‘Ain’t no stopping them’

July 25, 2008
By

JOHN SWAN

Sorella’s celebrates 25th anniversary

HYDE SQ.—When sisters Ellie and Antoinette “Tony” Elias first opened Sorella’s Restaurant on Centre Street at the Hyde Square rotary, friends asked them if they were crazy to go into such a tough area. Now, 25 years later, they just smile at the thought of those considerations as their popular eatery flourishes, helping make Hyde Square a destination point for residents all over the city.

“I love it, creating new dishes and dealing with people, especially families who come in,” said Ellie, a single mom with twin 3-year-olds who is the 10th of 11 siblings. “Our theme song’s always been ‘Ain’t No Stopping Us Now.’”

“The best part of this business is having people enjoy my cooking. Nothing is nicer than that,” said Antoinette, the youngest of the 10 sisters and one brother. And why not? That’s how she met her husband, Scott, a customer who “fell in love with my oatmeal pancakes” three years ago.

It’s actually a familiar story.

“That’s where I had my first date with my husband [Charlie Rose],” said Carol Downs, co-owner of Bella Luna across the street. “Sorella’s is one of those JP gems, an important community gathering place so crucial to the health of the neighborhood.”

“And the past 25 years is a testament to Ellie’s and Tony’s strength and commitment,” she said.

“Sorella’s serves a great breakfast and lunch,” said Damaris Pimentel, owner of the Ultra Beauty salon on the other side of the rotary. “They have a wide variety and open early [6:30 a.m. to 1:30 p.m., seven days a week].”

Pimentel, who opened her business the year before Sorella’s, also praised the sisters for their part in the “economic stability” of Hyde Square, while maintaining a family-owned business.

“There have been a lot of changes,” said Ellie, “with less drug-dealing and a cleaner, healthier business district. We’ve tried to keep up with the times, adding to our menu, opening up two smaller rooms for the weekends. Thankfully, we own the building.”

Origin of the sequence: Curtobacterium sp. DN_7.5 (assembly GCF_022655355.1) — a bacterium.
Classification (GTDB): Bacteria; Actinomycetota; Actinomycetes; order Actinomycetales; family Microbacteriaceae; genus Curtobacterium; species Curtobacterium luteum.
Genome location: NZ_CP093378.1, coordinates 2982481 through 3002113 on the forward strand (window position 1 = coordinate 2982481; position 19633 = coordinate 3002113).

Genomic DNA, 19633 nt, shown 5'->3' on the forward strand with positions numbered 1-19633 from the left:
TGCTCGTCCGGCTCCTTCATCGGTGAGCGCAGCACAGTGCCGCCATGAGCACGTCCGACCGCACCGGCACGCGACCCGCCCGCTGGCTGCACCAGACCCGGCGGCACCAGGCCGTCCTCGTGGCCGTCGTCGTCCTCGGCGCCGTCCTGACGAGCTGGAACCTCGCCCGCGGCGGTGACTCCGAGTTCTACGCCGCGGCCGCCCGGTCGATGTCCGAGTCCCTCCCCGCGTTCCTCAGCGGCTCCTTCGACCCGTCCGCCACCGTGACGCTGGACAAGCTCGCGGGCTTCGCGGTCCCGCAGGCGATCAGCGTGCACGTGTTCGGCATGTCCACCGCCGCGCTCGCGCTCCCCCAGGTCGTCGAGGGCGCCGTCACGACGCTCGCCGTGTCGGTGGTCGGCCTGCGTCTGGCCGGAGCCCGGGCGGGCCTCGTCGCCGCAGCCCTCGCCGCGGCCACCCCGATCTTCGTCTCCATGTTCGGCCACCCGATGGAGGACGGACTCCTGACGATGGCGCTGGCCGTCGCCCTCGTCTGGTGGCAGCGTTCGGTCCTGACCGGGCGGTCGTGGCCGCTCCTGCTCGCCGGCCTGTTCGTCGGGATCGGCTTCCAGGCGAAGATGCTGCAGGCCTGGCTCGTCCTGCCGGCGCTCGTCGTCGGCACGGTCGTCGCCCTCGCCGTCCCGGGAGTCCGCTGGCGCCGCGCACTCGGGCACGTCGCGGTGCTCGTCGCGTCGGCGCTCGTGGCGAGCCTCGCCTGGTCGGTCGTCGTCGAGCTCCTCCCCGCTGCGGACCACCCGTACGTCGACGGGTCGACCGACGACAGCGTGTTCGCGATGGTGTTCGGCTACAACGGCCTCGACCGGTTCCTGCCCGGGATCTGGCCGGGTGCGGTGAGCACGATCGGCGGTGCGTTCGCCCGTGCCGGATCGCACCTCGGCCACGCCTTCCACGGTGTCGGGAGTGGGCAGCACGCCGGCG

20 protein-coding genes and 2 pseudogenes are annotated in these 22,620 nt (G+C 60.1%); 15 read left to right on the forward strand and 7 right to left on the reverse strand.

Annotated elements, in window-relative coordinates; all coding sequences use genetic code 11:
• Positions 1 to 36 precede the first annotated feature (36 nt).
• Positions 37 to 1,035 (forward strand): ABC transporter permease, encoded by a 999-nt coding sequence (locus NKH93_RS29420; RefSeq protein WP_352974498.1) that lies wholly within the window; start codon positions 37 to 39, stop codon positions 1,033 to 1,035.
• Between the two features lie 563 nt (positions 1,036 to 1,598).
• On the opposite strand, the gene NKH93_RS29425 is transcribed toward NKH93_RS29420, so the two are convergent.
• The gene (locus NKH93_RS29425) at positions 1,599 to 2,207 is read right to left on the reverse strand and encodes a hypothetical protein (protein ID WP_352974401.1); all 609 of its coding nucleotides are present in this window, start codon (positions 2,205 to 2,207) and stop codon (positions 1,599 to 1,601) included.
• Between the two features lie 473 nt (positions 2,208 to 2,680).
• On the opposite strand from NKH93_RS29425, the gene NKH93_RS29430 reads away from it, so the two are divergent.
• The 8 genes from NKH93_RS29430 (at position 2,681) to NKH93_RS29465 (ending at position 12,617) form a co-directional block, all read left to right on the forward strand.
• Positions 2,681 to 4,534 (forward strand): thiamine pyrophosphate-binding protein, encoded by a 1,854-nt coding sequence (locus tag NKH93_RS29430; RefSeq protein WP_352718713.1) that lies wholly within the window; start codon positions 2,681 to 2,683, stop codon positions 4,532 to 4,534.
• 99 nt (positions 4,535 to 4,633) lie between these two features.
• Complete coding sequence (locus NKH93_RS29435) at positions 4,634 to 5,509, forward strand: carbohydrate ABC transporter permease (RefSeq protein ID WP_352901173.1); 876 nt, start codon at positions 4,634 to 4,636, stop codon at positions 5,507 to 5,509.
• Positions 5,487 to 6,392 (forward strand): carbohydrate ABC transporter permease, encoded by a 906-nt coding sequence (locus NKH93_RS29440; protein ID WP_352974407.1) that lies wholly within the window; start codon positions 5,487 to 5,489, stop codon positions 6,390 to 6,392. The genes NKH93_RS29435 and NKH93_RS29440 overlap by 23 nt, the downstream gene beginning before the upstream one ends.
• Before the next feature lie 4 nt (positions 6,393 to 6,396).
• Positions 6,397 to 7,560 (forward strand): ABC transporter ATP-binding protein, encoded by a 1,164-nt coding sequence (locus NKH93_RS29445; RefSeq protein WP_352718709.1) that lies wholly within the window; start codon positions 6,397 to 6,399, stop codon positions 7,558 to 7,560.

The optimal word at Sorella’s is comfort, in both the laid-back atmosphere and fulfilling food.

The breakfast menu includes early-riser specials and breakfast sandwiches ($3 to $6), 24 kinds of exotic omelettes ($7 to $9), 29 regular omelettes, 13 breakfast specials ($6 to $9), nine choices of crepes ($8), 19 different pancakes ($4 to $9), three kinds of waffles, and more.

The lunch menu is just as fulfilling.

“It all comes down to hard work, service and good value. We’ve only raised our prices three times in 25 years. But it’s not that tough if you love it. Sometimes it feels like we just opened yesterday,” she said.

“Time does seem to have gone by fast,” said Antoinette as she cracked some eggs on the sizzling grill, flipped some French toast and glanced at the orders going in through the low window of the small, hot, second-story kitchen that overlooks the main dining room.

“Sorella’s” means sisters in Italian, and the restaurant lives up to its name.

“We do everything together. We love each other so much,” said Ellie. “We may do things differently, but we don’t let that really bother us. What happens at the business stays there.”

“We share a lot of the work, we both cook, but we also have our strengths,” Antoinette said. “Ellie handles the staff, menu and, thank God, the bookwork. I manage the property. It works.”

Other family members also pitch in, including their sister Elaine and nephew Bruce McCormick, although everyone who works there is considered part of the family.

Waitress Sandra Fox said, “Ellie and Tony have been very good to me. They gave me a job right away when I arrived from Ireland eight years ago. I love living in JP.”

“There’s a comfort level working here,” McCormick pointed out. “Everybody pitches in.”

He passed an order through the window to Tony, and paused and looked around. “There’s a lot of history. We started with one small room, and over 25 years so many customers have come and gone.

“The whole time these sisters have done everything possible to make our customers happy,” he said. “They’ve worked hard, and God bless them.”

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